YIELDS ON government securities (GS) at the secondary market went down last week following the release of July inflation data and the government’s reimposition of strict lockdown measures in Metro Manila and nearby provinces.
GS yields, which move opposite to prices, fell by an average of 5 basis points (bps) week on week, based on the PHP Bloomberg Valuation Service Reference Rates as of Aug. 6 published on the Philippine Dealing System’s website.
At the short end of the curve, yields on the 91- and 182-day Treasury bills (T-bills) slipped by 1.8 bps and 3.33 bps, to 1.1112% and 1.3960%, respectively. On the other hand, the rate of the 364-day paper inched up by 0.58 bp to 1.6419%.
At the belly, the rates of the two-, three-, four-, five-, and seven-year Treasury bonds (T-bonds) fell by 8.23 bps (1.8871%), 11.86 bps (2.2136%), 13.81 bps (2.5322%), 13.72 bps (2.8553%), and 6.28 bps (3.4364%), respectively.
Rates of the long-dated papers climbed, with yields on the 10-, 20-, and 25-year T-bonds rising by 0.85 bp (3.888%), 1.58 bps (4.7773%), and 1.06 bps (4.7585%), respectively.
“Local GS yields dropped, led by strong buying interest on the short and belly end of the curve, on the back of easing inflation expectations onshore after the release of July CPI (consumer price index) print,” a bond trader said via Viber message.
“The drop in local bond yields was also due to the re-imposition of the strictest lockdown measure in Metro Manila from Aug. 6 to 20 to stem the spread of the Delta variant, thereby prompting market players to reassess their bets of a strong economic recovery for the year,” the trader said.
The bond trader added that the Bangko Sentral ng Pilipinas’ (BSP) hints of a possible cut in banks’ reserve requirement ratio was the “icing on the cake.”
“[Last week’s performance] was primarily driven by inflation and the launching of ECQ (enhanced community quarantine), which is expected to dampen economic growth, depending on how long the ECQ will last,” Security Bank Corp. Chief Investment Officer for Trust and Asset Management Group Noel S. Reyes said in a phone interview.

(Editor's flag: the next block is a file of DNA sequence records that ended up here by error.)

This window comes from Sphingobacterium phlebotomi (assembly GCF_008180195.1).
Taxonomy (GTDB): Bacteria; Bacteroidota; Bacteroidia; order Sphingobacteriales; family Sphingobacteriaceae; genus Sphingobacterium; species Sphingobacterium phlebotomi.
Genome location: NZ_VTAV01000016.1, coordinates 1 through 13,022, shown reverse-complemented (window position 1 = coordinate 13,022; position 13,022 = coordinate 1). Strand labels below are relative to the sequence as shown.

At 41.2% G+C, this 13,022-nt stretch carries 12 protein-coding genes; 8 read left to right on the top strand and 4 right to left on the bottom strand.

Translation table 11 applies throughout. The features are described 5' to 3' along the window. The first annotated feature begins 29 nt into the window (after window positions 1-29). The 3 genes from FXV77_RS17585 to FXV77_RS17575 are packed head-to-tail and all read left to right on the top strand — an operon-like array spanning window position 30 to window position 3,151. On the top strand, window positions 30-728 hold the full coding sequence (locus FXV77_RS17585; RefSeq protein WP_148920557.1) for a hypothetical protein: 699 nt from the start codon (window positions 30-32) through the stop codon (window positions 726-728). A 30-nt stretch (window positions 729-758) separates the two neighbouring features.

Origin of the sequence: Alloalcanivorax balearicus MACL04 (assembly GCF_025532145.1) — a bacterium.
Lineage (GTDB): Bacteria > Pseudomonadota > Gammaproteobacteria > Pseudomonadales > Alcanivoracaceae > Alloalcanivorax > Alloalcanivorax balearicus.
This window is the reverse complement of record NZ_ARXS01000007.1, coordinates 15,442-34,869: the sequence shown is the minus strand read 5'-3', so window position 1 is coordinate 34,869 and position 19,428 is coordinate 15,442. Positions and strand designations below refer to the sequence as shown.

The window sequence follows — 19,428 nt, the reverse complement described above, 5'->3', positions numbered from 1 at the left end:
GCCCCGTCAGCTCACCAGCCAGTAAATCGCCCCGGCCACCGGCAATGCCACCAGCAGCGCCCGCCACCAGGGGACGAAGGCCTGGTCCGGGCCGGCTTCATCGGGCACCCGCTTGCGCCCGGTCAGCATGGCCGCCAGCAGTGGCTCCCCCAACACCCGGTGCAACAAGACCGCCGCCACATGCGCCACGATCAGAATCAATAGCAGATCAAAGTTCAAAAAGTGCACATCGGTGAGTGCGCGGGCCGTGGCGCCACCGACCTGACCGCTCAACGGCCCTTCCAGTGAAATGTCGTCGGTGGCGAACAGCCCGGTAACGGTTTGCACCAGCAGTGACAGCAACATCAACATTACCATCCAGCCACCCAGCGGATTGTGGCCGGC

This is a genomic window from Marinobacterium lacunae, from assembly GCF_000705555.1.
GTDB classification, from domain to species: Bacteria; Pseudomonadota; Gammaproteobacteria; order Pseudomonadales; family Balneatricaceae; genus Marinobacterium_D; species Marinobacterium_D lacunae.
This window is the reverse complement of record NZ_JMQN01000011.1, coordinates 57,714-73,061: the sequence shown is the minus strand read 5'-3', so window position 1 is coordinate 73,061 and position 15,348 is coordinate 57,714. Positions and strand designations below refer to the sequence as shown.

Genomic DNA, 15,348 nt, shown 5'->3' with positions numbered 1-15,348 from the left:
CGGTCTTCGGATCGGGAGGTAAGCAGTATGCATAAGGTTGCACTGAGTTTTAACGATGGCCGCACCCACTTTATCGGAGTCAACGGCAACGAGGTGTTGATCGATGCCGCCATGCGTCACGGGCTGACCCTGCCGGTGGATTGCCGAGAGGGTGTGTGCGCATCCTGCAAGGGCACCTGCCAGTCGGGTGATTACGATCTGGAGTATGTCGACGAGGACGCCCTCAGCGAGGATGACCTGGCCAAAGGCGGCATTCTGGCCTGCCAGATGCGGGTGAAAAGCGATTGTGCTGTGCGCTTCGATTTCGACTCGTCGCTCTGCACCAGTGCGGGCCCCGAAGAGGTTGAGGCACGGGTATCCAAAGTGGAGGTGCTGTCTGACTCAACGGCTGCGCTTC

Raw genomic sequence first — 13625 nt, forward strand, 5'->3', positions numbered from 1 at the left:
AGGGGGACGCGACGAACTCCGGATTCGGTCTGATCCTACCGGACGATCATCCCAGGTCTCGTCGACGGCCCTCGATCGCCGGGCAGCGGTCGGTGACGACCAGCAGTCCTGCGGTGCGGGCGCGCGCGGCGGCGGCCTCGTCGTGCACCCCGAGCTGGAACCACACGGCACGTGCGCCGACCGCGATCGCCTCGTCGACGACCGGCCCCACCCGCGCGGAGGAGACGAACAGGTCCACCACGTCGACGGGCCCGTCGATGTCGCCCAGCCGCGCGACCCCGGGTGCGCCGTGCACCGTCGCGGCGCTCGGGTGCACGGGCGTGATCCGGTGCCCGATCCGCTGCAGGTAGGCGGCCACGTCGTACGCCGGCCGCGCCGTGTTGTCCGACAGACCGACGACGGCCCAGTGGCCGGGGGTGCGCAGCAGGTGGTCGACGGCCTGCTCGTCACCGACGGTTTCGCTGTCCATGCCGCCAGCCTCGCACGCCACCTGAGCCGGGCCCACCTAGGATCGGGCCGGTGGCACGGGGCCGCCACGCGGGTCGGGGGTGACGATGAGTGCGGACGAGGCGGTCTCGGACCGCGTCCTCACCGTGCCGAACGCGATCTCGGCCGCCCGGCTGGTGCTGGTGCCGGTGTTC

Metro Manila and its nearby provinces are under ECQ from Aug. 6-20 to help curb a surge in COVID-19 cases due to the more transmissible Delta variant.
Meanwhile, the BSP said lowering the reserve requirement ratio (RRR) remains “on the table,” Bloomberg reported on Wednesday.
The reserve requirement for big banks is currently at 12%, still one of the highest in the region. The central bank last cut big banks’ RRR in April 2020 with a 200-bp reduction.
In July 2020, it likewise slashed the reserve requirements of thrift and rural banks by 100 bps to 3% and 2%, respectively.
The BSP’s Monetary Board will have its next policy-setting meeting on Thursday. However, it has adjusted its RRR outside these meetings in the past.
On the other hand, headline inflation eased to a seven-month low of 4% in July, the Philippine Statistics Authority reported on Thursday. This marked the first time since December 2020 that it settled within the BSP’s 2-4% target.
The July result brought year-to-date inflation to 4.4%, still above this year’s target and the central bank’s 4% forecast for this year.
For this week, yield movements will be driven by auctions of government securities as well as the release of data on the economy’s performance in the second quarter.
“We will start the week with the T-bill auction, which will guide direction for yields on the short dates [before] moving on to the seven-year auction and second-quarter Philippine GDP (gross domestic product) print [on Tuesday], which will dictate yield direction for the rest of the curve. Market will also be vigilant and will watch for clues for Thursday’s Monetary Board meeting,” the bond trader said.
The Treasury will auction off P15 billion in T-bills today and P35 billion in fresh seven-year T-bonds tomorrow.
Meanwhile, Security Bank’s Mr. Reyes expects yields to move sideways for the entire duration of the two-week ECQ due to the “ghost month.”
The ghost month is a period in the Lunar calendar when some Asian investors refrain from doing big investments or decisions that coincides with the vacation of fund managers in the West, thereby resulting in lower trading volumes. For this year, it starts on Aug. 8 and ends on Sept. 6. — B.T.M. Gadon